As it is boring to watch a disk playing I thought to add a slide show of photos of shop windows – there is one exception but it is taken through glass.  These fascinate me with their colour, designs, sometimes flamboyant sometimes plain and, of course, often with interesting reflections, even of me!  I have been trying to think of a poem but so far one has not come to me so, as I wanted to use the photos, I used them in the short video below which I hope that you will play and enjoy.

Memories in photos and postcards

I like the featured image above, the shapes and colours its weirdness. It is also a memory of a wonderful weekend Valerie and I spent in Berlin.  We went down into a subterranean shopping mall and the complexity of what I was seeing struck me and cried out “photograph me”.  That night we were serenaded at our dinner table under the moon and stars by a guitar and violin; the next day it was curry wurst and chips in a converted railway dining car.

The image may be around in a hundred years and someone may like it but will not be aware of what it means to me.

Looking through my collection of postcards over the last couple of days,  I was reminded of why, from time-to-time, I buy them ; I like those from between 1900 and 1920.  They are often beautiful images, sometimes  smaltzy, cheeky and carry memories in the messages on the back.  I preferred used cards as it is a link to people in the past.  How they were produced is also interesting and I hope to write about this in the near future.

Market Place


This is of the market in Enfield Town.  The post date is 1908. As the split back for both message and address did not come into effect in 1904 it may be the photo was taken between these dates.


Market Place back


The message on the back apologises for not coming that day as the writer had had an accident with their horse and would  C. Boosey bring them round on Monday -I think.


Enfield Market Nov 2017


Yesterday I took a photo of the market from about the same place.  The church is dwarfed by trees, the pine on the left is only half way up the tower on the postcard.  The cast-iron bollards are replacements though in the same place.  Pub, and the central structure are still there but mostly hidden by cars and fast food outlets.

St Mary photo back

The cards above  are of St. Mary Magdalene at the top of Windmill Hill.  The sails were taken off the windmill in 1901 and it was demolished in 1904 so the photo and the painting show the scene between these dates.  I feel the painting may be taken from the photograph.  The photo graph was posted to Hants. saying this is our church; can’t read the rest.  Here is a photo of the same scene, taken yesterday, from about the same spot yesterday.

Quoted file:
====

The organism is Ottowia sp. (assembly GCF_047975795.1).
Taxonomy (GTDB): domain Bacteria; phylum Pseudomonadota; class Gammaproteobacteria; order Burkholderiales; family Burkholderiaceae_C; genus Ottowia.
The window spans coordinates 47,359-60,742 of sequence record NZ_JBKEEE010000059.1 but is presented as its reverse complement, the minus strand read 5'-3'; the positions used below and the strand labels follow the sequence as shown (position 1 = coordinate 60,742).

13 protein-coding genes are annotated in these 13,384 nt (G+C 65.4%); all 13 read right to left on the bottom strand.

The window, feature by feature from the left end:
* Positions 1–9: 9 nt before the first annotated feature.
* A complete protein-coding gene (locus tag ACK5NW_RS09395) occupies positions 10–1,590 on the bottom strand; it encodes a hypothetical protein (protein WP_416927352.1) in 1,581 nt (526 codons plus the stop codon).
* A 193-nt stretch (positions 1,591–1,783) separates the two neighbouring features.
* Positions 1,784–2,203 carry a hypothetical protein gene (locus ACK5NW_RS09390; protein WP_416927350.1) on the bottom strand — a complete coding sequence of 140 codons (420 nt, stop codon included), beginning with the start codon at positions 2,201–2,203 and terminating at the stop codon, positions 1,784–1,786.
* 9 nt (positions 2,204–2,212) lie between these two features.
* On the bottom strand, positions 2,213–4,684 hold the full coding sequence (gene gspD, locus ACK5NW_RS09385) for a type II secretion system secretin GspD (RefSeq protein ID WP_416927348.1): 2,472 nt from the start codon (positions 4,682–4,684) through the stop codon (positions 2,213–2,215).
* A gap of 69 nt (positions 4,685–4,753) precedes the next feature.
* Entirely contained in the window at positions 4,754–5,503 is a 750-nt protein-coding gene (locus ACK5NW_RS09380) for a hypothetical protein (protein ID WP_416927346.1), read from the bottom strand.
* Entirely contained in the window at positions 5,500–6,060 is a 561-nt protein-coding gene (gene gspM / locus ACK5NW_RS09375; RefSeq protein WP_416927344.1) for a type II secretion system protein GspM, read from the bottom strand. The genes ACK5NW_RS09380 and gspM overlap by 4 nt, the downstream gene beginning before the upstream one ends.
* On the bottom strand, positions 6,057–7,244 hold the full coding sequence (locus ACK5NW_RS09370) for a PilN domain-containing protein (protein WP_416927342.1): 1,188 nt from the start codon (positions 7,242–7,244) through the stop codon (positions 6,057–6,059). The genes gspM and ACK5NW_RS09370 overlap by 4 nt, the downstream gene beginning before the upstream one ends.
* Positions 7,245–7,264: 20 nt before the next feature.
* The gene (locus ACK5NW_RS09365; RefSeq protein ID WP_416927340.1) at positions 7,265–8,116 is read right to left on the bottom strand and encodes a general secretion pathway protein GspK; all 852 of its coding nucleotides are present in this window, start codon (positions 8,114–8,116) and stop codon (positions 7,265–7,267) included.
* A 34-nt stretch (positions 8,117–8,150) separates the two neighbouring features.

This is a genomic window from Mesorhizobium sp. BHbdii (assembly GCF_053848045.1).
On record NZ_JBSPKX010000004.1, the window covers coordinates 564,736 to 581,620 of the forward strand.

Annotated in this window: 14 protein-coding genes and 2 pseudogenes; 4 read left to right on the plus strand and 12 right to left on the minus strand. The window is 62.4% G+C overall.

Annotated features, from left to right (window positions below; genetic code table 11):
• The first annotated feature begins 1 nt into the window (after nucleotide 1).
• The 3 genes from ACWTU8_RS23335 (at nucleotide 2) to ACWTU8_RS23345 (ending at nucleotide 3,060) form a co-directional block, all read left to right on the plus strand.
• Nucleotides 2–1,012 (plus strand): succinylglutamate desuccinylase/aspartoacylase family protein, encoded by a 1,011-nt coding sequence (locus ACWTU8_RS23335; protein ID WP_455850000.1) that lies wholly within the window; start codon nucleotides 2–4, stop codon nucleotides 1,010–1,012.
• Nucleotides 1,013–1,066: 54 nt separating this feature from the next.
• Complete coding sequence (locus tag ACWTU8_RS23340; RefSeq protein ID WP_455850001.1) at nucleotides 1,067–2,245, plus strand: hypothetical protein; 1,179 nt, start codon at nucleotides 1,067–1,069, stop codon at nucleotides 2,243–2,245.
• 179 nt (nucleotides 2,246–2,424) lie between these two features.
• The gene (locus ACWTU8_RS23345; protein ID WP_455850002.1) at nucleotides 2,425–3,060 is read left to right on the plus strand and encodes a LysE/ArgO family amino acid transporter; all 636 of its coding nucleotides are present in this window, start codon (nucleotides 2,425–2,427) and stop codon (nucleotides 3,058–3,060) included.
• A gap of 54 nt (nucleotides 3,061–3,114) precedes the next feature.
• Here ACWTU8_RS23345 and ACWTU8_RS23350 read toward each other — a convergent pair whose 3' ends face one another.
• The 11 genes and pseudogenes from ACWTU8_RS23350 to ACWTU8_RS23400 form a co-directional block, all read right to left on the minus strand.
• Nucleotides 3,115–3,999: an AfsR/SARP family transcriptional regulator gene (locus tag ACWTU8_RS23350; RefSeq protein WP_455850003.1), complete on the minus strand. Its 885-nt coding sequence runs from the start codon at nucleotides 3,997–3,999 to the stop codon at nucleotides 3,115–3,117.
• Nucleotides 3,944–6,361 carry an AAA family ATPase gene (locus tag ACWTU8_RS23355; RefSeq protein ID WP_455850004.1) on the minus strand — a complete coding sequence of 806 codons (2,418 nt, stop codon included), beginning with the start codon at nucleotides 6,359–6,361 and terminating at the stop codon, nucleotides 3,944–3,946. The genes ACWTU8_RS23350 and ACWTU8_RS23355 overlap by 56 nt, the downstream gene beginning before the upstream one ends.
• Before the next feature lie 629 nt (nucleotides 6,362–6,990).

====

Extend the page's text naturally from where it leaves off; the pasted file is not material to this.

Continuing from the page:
St Mary Magdelene Nov 2017

Not a rural scene now with a farm horse but farms still form 22% of Enfield’s area though 51% is built on.  I suppose the tiled tower is a reference to the windmill though it was a smock windmill which refers to its shape I imagine.

Our French house is in St Maixent L’Ecole where the Porte Chalon is one of the notable buildings.  It is a triumphal arch built in the late 18th century.  Last month we found a postcard of the view from the road.

Porte Chalon road side


It is so busy, covered with fly posters and the writer has continued the message on the front a hangover from the time the back could only be used for an address. this changed in 1904.  the card is of about this time I think.


Porte Chalon road side back

It is impossible for me to understand much of the messages on French postcards but I enjoy just looking at the script. Some are so beautiful.  Mougon is a nearby town and was posted to someone in the same town.  Telephones were rare then.


Porte Chalon from road photo


Here is a photo taken from about the same spot.  see how clean and shiny it is.  The right hand side is now the tourist office.



Porte Chalon from Rue Chalon

And here is the view from Rue Chalon, the other side.  The yellow is hand tinting.  The clothes look about 1910 or just before.  It was much busier then,



Porte Chalon from Rue Chalon Photo




as you can see from a photo from, again, the same spot.  Behind me in Rue Chalon there are sometimes 20 empty shops in a street of about 300 metres.  There is a good food market and street market on Saturdays and it is much busier then.





I just remembered an Audio Visual I made a while ago which has a bit on St Maixent l’Ecole at the end. An early one for me but it was fun making it.


Hope you liked it.